A former police officer has found a new career path in coffin-making to tap the growing funeral services business. Boniface Wanguku’s journey began when he purchased a hearse to transport dead bodies. However, Mr Wanguku soon realised there was growing demand for coffins. “I bought a vehicle that would help transport bodies and later started making coffins,” says Mr Wanguku.
The new venture became an instant success thanks, he says, to his dedication and passion for providing “dignified funeral services.” Through his craftsmanship and attention to detail, Wanguku says he has become a trusted name in Murang’a Town and beyond.
According to Mr Wanguku, while crafting a coffin involves using materials such as wood, chipboards, and handles, he ensures that a coffin fit well. To this end he mortuaries to take accurate measurements of the body to ensure a perfect fit. “Sometimes we are forced to visit the mortuary and take a look at the condition of the corpse and then decide how the coffin will be made,” he said.
When it comes to the design and style of the coffins, Wanguku reveals that, like furniture industry, he keeps a close eye on current trends. “We search the internet to see trending designs in order to be up to date with the current designs,” Mr Wanguku says, adding they offer a variety of designs to cater to different tastes.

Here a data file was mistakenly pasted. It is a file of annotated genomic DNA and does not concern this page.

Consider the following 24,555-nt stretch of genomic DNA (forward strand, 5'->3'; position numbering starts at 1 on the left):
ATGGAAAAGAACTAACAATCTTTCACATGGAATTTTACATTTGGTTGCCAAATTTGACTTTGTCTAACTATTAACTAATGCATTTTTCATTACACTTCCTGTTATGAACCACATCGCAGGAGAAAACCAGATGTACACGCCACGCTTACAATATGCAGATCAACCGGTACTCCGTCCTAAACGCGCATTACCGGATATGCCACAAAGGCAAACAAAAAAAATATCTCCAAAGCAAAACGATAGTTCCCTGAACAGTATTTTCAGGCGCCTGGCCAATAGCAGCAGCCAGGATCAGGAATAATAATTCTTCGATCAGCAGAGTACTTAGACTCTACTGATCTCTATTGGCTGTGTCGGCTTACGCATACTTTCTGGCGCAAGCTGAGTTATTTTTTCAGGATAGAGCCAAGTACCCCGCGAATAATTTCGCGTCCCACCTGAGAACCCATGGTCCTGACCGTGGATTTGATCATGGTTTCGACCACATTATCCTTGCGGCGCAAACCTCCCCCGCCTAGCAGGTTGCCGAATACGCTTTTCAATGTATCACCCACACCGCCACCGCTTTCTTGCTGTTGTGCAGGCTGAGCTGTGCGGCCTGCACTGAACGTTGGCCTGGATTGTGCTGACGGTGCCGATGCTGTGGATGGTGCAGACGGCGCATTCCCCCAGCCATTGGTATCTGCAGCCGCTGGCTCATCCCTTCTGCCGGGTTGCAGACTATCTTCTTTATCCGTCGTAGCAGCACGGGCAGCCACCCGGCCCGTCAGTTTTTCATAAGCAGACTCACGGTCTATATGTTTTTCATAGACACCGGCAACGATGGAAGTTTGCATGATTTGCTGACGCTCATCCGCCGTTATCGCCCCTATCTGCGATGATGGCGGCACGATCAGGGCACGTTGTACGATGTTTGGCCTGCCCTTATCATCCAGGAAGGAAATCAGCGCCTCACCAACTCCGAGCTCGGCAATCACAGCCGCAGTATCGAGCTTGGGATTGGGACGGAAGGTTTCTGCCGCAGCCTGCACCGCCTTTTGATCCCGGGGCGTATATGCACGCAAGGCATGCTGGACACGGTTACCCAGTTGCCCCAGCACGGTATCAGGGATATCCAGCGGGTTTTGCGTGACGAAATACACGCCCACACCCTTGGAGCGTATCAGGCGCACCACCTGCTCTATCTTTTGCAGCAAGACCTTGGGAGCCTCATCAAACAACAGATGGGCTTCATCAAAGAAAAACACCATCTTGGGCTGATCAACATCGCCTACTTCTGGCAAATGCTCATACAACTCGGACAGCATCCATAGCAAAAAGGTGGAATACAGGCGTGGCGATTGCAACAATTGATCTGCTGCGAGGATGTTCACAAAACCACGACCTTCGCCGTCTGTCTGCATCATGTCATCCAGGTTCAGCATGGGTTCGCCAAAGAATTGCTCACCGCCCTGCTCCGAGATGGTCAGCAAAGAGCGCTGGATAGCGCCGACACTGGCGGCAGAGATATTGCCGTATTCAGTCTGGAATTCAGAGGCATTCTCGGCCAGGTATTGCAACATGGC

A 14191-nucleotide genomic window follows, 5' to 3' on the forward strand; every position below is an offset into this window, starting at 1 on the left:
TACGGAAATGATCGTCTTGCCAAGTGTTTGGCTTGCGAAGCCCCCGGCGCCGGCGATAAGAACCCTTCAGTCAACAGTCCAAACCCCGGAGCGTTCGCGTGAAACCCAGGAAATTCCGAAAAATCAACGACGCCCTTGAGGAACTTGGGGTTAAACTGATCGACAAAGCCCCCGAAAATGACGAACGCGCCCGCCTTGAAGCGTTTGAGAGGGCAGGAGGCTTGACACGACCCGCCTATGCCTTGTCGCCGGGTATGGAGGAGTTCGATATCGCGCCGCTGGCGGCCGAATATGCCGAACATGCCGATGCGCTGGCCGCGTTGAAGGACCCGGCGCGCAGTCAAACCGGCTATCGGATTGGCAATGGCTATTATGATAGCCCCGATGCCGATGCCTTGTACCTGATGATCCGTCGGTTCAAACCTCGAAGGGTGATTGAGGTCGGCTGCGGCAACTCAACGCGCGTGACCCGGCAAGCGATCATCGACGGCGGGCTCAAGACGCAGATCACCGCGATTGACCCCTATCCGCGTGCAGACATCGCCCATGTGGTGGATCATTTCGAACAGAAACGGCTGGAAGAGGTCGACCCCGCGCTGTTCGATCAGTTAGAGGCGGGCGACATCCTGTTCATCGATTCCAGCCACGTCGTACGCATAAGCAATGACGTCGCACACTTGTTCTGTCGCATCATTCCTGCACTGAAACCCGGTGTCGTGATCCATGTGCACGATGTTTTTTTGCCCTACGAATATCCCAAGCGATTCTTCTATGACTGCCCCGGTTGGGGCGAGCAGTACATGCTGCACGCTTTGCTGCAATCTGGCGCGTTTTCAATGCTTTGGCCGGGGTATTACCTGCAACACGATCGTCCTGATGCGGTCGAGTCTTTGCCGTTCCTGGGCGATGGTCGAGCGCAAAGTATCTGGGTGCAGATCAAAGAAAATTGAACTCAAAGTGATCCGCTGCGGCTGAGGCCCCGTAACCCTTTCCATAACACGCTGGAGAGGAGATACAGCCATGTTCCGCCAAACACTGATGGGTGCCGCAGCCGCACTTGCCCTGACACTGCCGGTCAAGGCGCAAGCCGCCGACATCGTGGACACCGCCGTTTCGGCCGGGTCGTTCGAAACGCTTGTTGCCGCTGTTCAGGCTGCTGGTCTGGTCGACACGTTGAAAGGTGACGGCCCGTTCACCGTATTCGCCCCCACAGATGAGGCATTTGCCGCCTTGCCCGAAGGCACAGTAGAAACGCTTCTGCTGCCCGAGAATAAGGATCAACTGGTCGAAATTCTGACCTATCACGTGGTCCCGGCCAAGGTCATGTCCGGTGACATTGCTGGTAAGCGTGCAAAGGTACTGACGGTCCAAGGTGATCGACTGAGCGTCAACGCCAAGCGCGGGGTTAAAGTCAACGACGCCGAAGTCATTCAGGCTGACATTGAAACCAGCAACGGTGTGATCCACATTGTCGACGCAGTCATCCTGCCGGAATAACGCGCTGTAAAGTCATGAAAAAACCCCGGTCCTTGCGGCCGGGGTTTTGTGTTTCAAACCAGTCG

He said quality and durability are of utmost importance when it comes to designing and making the coffins. “I ensure that each coffin is built to withstand the test of time. This includes using sturdy materials and employing expert craftsmanship in the construction process,” he said.
Mr Wanguku explained that customization is another aspect of crafting a coffin. He takes into account the individual family’s specific requests, making sure to incorporate personal touches that honour the deceased. “I put my products inside a room instead of the roadside because most of the time, you may find a child going to school daily, and seeing the coffin may not portray a good image to the child or other members of the public who may be sensitive to deaths,” he said.
While the nature of his work can be emotionally challenging, Mr Wanguku says he handles it with sensitivity and professionalism. He understands the importance of providing a respectful and appropriate final sendoff.
Mr Wanguku has encountered unique and challenging requests from customers in the past. However, he takes pride in his ability to fulfil these requests, ensuring that each customer’s vision is brought to life.
In addition to coffin production, Mr Wanguku has expanded his services to include packaging eulogies and digging graves. This comprehensive approach allows him to provide a 360-degree funeral service package to his clients. “Currently, my business is offering almost all funeral service packages, including coffin making, transportation services, selling wreaths, and printing eulogies, among other services,” he said.
As the coffin-making industry continues to evolve, Mr Wanguku stays up-to-date with new techniques and innovations. He actively seeks out information and resources to ensure that his products remain of the highest quality.